Thursday, February 11, 2016

Random Thoughts in EDUC8845

Granted, I have not finished reading the Siemen's article. However, this sentence stopped me in my tracks - "...post secondary institutions 'have not embraced opportunities for innovation, from new methods of teaching and content delivery to technological advances to meeting the increased demand for lifelong learning." (p.8) I am taking courses from an online university. They got part of the delivery right. But what about innovative teaching methods? Maybe it's unfair that I took the Connectivism course with George and Dave. Maybe it's unfair that I talk on twitter with educators around the world. Maybe it's unfair that I have been involved with the K12online conference and the Global Education Conference. Maybe it is. So maybe my expectations are too high for experiencing innovative techniques in my own doctoral education.
Or is it time to raise the bar?
I posted a query in a class discussion board yesterday morning. No response. I know had I posted on Twitter someone, even @paulrwood, would have responded. And this is the innovative climate to which I have grown accustomed. So do I become discouraged and give up or do I continue to raise the bar and insist that the education for which I am paying drag itself into the global era?
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Photo courtesy of  Stuck in Customs covered under an Attribution-NonCommercial-Share Alike 2.0 Generic Creative Commons license available at  http://www.flickr.com/photos/95572727@N00/4445450019
Siemens, G. (2008, January 27). Learning and knowing in networks: Changing roles for educators and designers. Paper presented to ITFORUM. Retrieved from http://it.coe.uga.edu/itforum/Paper105/Siemens.pdf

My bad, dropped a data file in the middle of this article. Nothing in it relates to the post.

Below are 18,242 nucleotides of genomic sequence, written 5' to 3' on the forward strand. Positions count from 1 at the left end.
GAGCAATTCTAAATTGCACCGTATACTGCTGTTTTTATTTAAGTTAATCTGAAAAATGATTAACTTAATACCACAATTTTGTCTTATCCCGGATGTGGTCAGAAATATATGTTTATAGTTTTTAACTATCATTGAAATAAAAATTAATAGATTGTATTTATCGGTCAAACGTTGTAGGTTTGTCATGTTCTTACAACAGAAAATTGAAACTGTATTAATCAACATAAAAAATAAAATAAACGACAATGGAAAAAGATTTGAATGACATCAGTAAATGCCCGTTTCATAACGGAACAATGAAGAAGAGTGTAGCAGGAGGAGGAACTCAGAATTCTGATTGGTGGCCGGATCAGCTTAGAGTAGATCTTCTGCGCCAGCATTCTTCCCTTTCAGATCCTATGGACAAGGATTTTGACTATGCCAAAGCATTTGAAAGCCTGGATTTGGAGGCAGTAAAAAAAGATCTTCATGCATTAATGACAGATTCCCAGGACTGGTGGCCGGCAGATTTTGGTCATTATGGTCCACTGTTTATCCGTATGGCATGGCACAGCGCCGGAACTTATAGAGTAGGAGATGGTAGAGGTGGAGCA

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Update: This is a reposting of a post from 2010, during one of my doctoral courses at Walden. I would add that I now work with an innovator, an educator, and totally amazing lady who has been in 'my circle of the wise' since 2006  @coolcatteacher

3 comments:

Durff said...

I struggle with connectivism being a theory equivalent with behaviorism, cognitivism, or constructionism. It would appear we have always had networks, even Aristotle's students learned in a network. The speed of transmission has changed, indeed, but I struggle with the idea that what has always existed is somehow new. Am I missing something integral to this concept?

featheredflowers said...

I commented on your post in the discussion board. Thank you for posting to my discussion on Classroom 2.0. I guess some of us are ready and willing to share here, there, everywhere regardless of how little our time allows. It's hard to constantly keep up on putting your thoughts out there. I love taking it all in though.
Doing my best,
~Laurie

featheredflowers said...

I responded to your post in class. Thank you for bantering with me on Classroom 2.0 as well. Given the speed at which our lives depend with the influx of technology related to everything it get difficult to keep up on both sides of the networked learning. I love to take it all in but sometimes don't balance my absorbing with my sharing.
Doing my best,
~Laurie